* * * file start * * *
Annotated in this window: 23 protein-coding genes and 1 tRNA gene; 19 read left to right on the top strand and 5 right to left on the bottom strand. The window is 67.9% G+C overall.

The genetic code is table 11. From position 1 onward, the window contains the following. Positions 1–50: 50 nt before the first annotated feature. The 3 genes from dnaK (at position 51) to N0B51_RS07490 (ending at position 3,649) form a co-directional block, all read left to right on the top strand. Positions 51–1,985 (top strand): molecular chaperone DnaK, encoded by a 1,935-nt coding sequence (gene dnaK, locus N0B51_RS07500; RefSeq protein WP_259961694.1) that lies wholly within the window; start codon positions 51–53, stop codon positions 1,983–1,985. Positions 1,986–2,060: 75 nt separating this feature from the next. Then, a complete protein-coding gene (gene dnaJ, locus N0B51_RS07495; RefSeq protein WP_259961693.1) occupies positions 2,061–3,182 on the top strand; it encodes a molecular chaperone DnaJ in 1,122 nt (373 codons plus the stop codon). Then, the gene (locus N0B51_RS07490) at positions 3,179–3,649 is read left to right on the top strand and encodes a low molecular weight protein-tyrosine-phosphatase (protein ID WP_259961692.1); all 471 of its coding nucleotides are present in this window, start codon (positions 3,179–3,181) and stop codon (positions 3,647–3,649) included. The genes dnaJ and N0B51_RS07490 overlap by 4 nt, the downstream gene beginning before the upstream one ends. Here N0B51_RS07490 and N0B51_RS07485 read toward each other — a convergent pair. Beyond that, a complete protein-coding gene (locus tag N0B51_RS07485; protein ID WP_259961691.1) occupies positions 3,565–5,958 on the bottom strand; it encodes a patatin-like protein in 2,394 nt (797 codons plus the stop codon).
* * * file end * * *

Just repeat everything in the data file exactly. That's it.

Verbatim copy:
Annotated in this window: 23 protein-coding genes and 1 tRNA gene; 19 read left to right on the top strand and 5 right to left on the bottom strand. The window is 67.9% G+C overall.

The genetic code is table 11. From position 1 onward, the window contains the following. Positions 1–50: 50 nt before the first annotated feature. The 3 genes from dnaK (at position 51) to N0B51_RS07490 (ending at position 3,649) form a co-directional block, all read left to right on the top strand. Positions 51–1,985 (top strand): molecular chaperone DnaK, encoded by a 1,935-nt coding sequence (gene dnaK, locus N0B51_RS07500; RefSeq protein WP_259961694.1) that lies wholly within the window; start codon positions 51–53, stop codon positions 1,983–1,985. Positions 1,986–2,060: 75 nt separating this feature from the next. Then, a complete protein-coding gene (gene dnaJ, locus N0B51_RS07495; RefSeq protein WP_259961693.1) occupies positions 2,061–3,182 on the top strand; it encodes a molecular chaperone DnaJ in 1,122 nt (373 codons plus the stop codon). Then, the gene (locus N0B51_RS07490) at positions 3,179–3,649 is read left to right on the top strand and encodes a low molecular weight protein-tyrosine-phosphatase (protein ID WP_259961692.1); all 471 of its coding nucleotides are present in this window, start codon (positions 3,179–3,181) and stop codon (positions 3,647–3,649) included. The genes dnaJ and N0B51_RS07490 overlap by 4 nt, the downstream gene beginning before the upstream one ends. Here N0B51_RS07490 and N0B51_RS07485 read toward each other — a convergent pair. Beyond that, a complete protein-coding gene (locus tag N0B51_RS07485; protein ID WP_259961691.1) occupies positions 3,565–5,958 on the bottom strand; it encodes a patatin-like protein in 2,394 nt (797 codons plus the stop codon).